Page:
Recently I’ve received many questions about Machine learning interviews. For the longest time, I couldn’t answer them well because I’ve not had a standard interview since my college days.
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So I started accepting some of the offers for interviews that I’ve received. After going through a few interviews, I’ve identified some common patterns that you might find useful. Many of these patterns are common among interviews for technical positions.
During this process of discovery, I found that machine learning interviews like many other technical fields are broken up into three main parts. Fact-Finding, Technical Know-how, and the coding interview.
The fact-finding interview(s) are usually exactly what the name suggests. You are asking questions about the company and the company representatives are asking you questions. I can’t stress enough that this part of the interview is not here to weed people out it is here for you to learn about the company don’t overthink it!
Acing this part of the interview is easy, be honest with what you want and are looking for, and you will do great.
Technical know-how interviews are open-ended discussions about specific technologies and projects. The most common method seemed to be Q&A on previous projects, with extended questioning on methods used to solve the problem.
This machine learning interview is pretty easy to get through assuming you followed my method of learning machine learning. When you have gone through a few projects from zero to one, you get all the knowledge you need to answer questions that interviewers would ask.
As an exercise, think about a project you completed and then try to answer the following questions:
- Why did you choose this method to solve the problem?
- How did you handle missing data?
- Can you elaborate on issues you had during this project and how you solved it?
- If you did it again, would you try a different method? If yes, why?
If you can answer these questions then congratulations you will pass this part of the interview.
I want to stress the importance of not just having projects, but having a diverse set of projects. A lot of feedback that I got was that all of my projects while technically impressive, were focused on deep learning systems and I had little experience with more traditional machine learning algorithms. In my previous blog post, I highlighted how you should do a variety of machine learning projects to build a solid machine learning portfolio.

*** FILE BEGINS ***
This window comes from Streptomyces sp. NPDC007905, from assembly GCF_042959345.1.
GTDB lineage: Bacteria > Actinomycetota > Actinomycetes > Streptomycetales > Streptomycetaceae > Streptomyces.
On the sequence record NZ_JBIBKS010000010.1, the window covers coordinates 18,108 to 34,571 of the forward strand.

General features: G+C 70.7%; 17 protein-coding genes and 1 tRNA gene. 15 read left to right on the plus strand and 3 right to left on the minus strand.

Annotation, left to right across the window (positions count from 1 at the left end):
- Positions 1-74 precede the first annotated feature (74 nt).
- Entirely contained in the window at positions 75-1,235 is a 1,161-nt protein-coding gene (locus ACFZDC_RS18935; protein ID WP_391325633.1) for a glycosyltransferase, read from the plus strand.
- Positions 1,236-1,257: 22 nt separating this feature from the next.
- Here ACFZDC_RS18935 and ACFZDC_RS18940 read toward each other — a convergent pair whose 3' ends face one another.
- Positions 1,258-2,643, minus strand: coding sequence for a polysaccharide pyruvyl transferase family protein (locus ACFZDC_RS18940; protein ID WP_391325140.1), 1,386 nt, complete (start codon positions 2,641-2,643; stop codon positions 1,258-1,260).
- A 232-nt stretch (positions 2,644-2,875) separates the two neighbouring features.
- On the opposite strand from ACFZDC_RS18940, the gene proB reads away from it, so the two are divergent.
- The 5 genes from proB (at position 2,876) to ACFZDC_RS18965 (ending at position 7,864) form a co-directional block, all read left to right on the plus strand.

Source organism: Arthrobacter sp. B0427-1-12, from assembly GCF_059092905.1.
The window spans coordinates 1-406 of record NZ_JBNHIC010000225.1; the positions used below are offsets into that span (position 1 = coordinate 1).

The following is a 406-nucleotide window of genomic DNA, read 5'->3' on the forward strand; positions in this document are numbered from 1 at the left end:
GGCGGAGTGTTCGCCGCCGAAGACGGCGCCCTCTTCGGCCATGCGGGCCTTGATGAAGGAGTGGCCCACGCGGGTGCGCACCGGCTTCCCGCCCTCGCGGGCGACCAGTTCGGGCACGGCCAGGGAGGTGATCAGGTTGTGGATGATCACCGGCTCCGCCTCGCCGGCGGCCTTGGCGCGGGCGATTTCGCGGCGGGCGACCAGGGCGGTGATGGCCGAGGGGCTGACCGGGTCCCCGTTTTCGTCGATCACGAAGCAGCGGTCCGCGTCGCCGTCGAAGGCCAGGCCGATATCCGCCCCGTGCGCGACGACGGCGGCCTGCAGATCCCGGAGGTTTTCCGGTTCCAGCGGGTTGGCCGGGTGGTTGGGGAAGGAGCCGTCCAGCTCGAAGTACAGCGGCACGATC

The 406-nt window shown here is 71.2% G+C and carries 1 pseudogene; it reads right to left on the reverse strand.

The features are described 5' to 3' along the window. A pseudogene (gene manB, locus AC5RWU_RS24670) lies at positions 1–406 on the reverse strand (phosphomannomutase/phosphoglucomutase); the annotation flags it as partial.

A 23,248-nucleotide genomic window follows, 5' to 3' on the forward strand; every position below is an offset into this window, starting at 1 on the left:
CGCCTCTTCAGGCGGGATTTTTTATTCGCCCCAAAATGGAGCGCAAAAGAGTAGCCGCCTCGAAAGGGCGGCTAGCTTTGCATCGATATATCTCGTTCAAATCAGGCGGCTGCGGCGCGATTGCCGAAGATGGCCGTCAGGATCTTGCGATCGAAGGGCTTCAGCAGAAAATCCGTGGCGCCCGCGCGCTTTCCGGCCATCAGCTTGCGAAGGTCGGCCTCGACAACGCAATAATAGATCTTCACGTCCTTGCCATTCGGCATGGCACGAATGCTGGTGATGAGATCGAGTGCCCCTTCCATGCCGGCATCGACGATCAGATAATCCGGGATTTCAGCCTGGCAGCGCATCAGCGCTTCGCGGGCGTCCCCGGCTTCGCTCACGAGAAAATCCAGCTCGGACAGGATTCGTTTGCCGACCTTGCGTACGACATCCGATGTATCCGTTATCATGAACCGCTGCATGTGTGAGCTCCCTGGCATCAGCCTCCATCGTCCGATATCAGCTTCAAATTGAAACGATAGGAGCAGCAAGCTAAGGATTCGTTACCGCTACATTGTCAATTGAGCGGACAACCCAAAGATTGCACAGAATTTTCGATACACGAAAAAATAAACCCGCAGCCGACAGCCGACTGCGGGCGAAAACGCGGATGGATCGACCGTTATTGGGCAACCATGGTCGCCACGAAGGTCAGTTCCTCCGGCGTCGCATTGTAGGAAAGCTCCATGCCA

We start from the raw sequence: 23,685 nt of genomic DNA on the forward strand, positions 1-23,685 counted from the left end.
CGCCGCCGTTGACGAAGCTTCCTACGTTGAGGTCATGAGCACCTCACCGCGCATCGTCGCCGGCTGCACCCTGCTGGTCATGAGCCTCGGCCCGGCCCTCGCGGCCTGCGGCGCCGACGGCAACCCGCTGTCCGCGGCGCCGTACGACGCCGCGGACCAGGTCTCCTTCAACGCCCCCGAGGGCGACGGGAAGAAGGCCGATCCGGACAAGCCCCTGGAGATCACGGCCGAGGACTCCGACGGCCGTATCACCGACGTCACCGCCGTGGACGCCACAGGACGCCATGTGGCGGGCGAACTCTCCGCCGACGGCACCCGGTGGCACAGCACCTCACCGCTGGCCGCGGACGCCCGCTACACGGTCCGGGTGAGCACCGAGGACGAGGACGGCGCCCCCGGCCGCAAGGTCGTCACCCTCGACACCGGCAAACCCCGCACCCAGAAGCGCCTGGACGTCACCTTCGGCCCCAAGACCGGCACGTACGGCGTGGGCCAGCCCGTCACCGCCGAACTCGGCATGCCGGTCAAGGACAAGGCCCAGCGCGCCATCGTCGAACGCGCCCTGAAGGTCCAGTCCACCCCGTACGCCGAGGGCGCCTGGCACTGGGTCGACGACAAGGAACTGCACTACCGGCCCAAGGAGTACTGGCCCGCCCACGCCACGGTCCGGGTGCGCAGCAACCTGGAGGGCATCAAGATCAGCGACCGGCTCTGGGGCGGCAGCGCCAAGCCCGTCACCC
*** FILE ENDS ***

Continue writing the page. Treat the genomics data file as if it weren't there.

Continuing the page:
Take away: Don’t overthink this part of the interview, if you have worked through a few problems you will have all the information you need.
I’m not a fantastic coder when I’m under the watchful eye of someone that isn’t me! Goes without saying that I bombed pretty badly on this part of the interview. Honestly, one of the most embarrassing moments of my life. Even as someone who has built a few solutions from nothing to production it is easy to get turned around in less you are prepared for the unique situation that coding interviews represent.
During common coding interviews, the interviewer will ask you to perform a simple task. It is your job to break down the problem formulate an algorithm and then implement that algorithm in your desired programming language. If you have extra time, you will improve or try to solve the problem differently.
If you are not sure about how to study for a coding interview, I highly suggest you read this blog post on how to tackle the coding interview. I have started to follow it and hopefully won’t embarrass myself next time I take a coding interview.
Takeaway: Studying for the coding interview should be your priority. There is nothing quite like it that you will experience while working. I was arrogant by refusing to study before I did the interview and I was taken to the cleaners! Don’t be me.